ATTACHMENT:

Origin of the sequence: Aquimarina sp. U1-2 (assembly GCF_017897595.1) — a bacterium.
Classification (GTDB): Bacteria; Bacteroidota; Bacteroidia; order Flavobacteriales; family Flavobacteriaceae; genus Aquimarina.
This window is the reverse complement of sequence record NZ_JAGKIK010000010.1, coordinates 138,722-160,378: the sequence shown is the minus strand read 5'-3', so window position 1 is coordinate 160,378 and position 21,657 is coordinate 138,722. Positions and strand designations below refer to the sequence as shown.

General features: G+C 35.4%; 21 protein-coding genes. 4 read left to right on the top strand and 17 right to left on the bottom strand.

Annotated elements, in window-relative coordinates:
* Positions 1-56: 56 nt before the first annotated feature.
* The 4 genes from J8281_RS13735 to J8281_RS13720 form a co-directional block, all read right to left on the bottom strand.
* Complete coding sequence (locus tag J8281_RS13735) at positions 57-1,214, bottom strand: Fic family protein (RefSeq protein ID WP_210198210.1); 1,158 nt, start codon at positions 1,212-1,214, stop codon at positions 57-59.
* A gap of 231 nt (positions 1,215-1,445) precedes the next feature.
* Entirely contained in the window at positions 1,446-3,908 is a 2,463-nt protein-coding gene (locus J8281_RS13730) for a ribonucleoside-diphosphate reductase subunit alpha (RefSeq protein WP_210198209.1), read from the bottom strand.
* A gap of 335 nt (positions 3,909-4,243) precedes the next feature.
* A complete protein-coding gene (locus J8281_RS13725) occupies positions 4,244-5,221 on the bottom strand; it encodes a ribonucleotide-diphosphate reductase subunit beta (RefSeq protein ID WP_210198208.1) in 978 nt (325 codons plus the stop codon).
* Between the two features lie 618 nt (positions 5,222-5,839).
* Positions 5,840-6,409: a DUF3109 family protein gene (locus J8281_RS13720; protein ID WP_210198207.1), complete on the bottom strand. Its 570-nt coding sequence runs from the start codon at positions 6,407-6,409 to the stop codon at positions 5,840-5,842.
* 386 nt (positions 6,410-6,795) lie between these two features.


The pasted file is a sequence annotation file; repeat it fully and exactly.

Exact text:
Origin of the sequence: Aquimarina sp. U1-2 (assembly GCF_017897595.1) — a bacterium.
Classification (GTDB): Bacteria; Bacteroidota; Bacteroidia; order Flavobacteriales; family Flavobacteriaceae; genus Aquimarina.
This window is the reverse complement of sequence record NZ_JAGKIK010000010.1, coordinates 138,722-160,378: the sequence shown is the minus strand read 5'-3', so window position 1 is coordinate 160,378 and position 21,657 is coordinate 138,722. Positions and strand designations below refer to the sequence as shown.

General features: G+C 35.4%; 21 protein-coding genes. 4 read left to right on the top strand and 17 right to left on the bottom strand.

Annotated elements, in window-relative coordinates:
* Positions 1-56: 56 nt before the first annotated feature.
* The 4 genes from J8281_RS13735 to J8281_RS13720 form a co-directional block, all read right to left on the bottom strand.
* Complete coding sequence (locus tag J8281_RS13735) at positions 57-1,214, bottom strand: Fic family protein (RefSeq protein ID WP_210198210.1); 1,158 nt, start codon at positions 1,212-1,214, stop codon at positions 57-59.
* A gap of 231 nt (positions 1,215-1,445) precedes the next feature.
* Entirely contained in the window at positions 1,446-3,908 is a 2,463-nt protein-coding gene (locus J8281_RS13730) for a ribonucleoside-diphosphate reductase subunit alpha (RefSeq protein WP_210198209.1), read from the bottom strand.
* A gap of 335 nt (positions 3,909-4,243) precedes the next feature.
* A complete protein-coding gene (locus J8281_RS13725) occupies positions 4,244-5,221 on the bottom strand; it encodes a ribonucleotide-diphosphate reductase subunit beta (RefSeq protein ID WP_210198208.1) in 978 nt (325 codons plus the stop codon).
* Between the two features lie 618 nt (positions 5,222-5,839).
* Positions 5,840-6,409: a DUF3109 family protein gene (locus J8281_RS13720; protein ID WP_210198207.1), complete on the bottom strand. Its 570-nt coding sequence runs from the start codon at positions 6,407-6,409 to the stop codon at positions 5,840-5,842.
* 386 nt (positions 6,410-6,795) lie between these two features.